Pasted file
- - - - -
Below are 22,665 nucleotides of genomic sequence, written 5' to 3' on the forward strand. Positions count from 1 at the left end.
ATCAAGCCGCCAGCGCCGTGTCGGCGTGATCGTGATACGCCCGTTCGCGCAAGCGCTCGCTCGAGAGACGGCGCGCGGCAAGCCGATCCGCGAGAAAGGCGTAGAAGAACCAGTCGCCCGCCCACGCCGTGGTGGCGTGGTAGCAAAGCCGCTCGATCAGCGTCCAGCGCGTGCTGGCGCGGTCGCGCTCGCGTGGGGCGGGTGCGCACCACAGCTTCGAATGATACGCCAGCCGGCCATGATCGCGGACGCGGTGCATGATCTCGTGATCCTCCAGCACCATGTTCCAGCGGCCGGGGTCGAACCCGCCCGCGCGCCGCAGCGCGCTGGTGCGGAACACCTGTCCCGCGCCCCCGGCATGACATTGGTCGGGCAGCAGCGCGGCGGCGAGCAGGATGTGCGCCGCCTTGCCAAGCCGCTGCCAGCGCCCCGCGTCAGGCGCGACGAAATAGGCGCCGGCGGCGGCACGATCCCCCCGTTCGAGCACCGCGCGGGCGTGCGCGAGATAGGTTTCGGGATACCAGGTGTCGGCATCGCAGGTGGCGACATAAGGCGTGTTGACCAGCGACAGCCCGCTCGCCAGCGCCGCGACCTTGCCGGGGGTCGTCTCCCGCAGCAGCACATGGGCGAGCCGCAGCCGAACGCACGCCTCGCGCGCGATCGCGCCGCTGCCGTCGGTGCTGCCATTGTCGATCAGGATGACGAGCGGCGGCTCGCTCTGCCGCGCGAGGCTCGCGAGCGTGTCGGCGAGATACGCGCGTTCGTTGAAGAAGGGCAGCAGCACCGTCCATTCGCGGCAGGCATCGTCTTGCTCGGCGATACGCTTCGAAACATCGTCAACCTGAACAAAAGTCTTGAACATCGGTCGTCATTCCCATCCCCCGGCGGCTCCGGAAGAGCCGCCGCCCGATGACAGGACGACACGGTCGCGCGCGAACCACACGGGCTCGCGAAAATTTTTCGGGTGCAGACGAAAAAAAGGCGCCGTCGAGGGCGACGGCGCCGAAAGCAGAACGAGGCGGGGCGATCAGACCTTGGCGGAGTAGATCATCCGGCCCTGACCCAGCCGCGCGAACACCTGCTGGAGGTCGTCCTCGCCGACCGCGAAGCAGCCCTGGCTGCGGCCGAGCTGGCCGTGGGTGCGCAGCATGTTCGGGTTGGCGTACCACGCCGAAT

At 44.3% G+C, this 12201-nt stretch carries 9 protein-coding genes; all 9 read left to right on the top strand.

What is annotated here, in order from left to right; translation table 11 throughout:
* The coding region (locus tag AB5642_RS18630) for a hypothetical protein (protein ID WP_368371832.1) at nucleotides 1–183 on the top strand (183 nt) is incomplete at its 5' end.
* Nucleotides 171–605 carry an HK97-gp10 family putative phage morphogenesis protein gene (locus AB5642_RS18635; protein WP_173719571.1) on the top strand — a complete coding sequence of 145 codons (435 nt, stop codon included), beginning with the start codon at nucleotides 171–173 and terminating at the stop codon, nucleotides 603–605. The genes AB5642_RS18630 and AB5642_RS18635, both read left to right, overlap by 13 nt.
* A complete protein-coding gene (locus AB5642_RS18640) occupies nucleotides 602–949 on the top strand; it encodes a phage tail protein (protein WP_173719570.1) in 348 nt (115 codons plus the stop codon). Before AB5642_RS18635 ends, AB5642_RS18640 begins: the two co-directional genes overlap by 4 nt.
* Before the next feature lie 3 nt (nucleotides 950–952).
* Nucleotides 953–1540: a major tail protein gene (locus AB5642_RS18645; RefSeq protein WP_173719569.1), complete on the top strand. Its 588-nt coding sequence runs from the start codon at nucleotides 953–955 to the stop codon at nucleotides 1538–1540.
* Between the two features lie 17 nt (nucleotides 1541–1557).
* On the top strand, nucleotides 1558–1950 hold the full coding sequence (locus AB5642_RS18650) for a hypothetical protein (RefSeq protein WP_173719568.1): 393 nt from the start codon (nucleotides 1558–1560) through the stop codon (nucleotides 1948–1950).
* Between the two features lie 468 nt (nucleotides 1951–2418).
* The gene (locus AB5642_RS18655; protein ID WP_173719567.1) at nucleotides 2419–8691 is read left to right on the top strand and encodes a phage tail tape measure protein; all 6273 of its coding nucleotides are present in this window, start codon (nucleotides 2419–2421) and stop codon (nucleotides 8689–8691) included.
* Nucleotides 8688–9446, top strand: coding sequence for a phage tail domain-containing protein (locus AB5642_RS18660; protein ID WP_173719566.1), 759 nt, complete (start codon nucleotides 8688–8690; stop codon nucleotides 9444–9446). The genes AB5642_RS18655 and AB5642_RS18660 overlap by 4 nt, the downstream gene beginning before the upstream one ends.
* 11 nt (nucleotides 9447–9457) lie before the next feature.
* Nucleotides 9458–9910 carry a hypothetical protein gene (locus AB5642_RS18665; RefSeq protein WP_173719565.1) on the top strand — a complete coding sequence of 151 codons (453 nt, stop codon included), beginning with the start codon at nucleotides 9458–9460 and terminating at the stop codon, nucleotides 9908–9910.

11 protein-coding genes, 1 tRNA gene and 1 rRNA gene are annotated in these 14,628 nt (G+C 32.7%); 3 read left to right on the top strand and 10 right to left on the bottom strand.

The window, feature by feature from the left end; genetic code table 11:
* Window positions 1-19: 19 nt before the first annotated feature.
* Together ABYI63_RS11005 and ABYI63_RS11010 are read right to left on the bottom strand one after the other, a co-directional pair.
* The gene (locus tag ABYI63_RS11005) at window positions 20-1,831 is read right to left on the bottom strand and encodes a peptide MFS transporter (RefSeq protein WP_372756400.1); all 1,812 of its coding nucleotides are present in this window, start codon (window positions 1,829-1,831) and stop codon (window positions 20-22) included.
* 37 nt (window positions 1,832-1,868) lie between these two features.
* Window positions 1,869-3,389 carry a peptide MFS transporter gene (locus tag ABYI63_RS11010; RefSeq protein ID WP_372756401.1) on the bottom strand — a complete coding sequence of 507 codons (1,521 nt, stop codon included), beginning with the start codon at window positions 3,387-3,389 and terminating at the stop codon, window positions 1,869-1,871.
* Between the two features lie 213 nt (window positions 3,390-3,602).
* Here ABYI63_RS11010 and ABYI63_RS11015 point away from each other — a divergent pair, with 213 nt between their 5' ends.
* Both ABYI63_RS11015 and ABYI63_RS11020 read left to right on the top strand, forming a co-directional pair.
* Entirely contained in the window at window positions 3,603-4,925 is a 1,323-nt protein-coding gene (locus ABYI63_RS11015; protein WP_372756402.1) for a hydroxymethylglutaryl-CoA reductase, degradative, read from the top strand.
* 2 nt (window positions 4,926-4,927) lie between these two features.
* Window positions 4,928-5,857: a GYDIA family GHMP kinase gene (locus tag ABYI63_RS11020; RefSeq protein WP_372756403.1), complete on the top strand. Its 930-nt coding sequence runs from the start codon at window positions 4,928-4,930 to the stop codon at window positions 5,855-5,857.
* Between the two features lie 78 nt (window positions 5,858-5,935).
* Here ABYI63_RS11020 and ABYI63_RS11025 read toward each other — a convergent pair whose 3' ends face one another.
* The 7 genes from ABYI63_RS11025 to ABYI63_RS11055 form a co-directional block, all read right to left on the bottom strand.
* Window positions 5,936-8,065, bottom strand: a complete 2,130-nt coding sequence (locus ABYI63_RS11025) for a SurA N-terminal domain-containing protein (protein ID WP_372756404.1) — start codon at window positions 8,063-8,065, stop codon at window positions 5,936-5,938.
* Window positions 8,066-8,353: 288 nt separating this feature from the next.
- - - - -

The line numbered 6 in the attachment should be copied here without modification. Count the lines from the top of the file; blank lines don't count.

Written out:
* Nucleotides 171–605 carry an HK97-gp10 family putative phage morphogenesis protein gene (locus AB5642_RS18635; protein WP_173719571.1) on the top strand — a complete coding sequence of 145 codons (435 nt, stop codon included), beginning with the start codon at nucleotides 171–173 and terminating at the stop codon, nucleotides 603–605. The genes AB5642_RS18630 and AB5642_RS18635, both read left to right, overlap by 13 nt.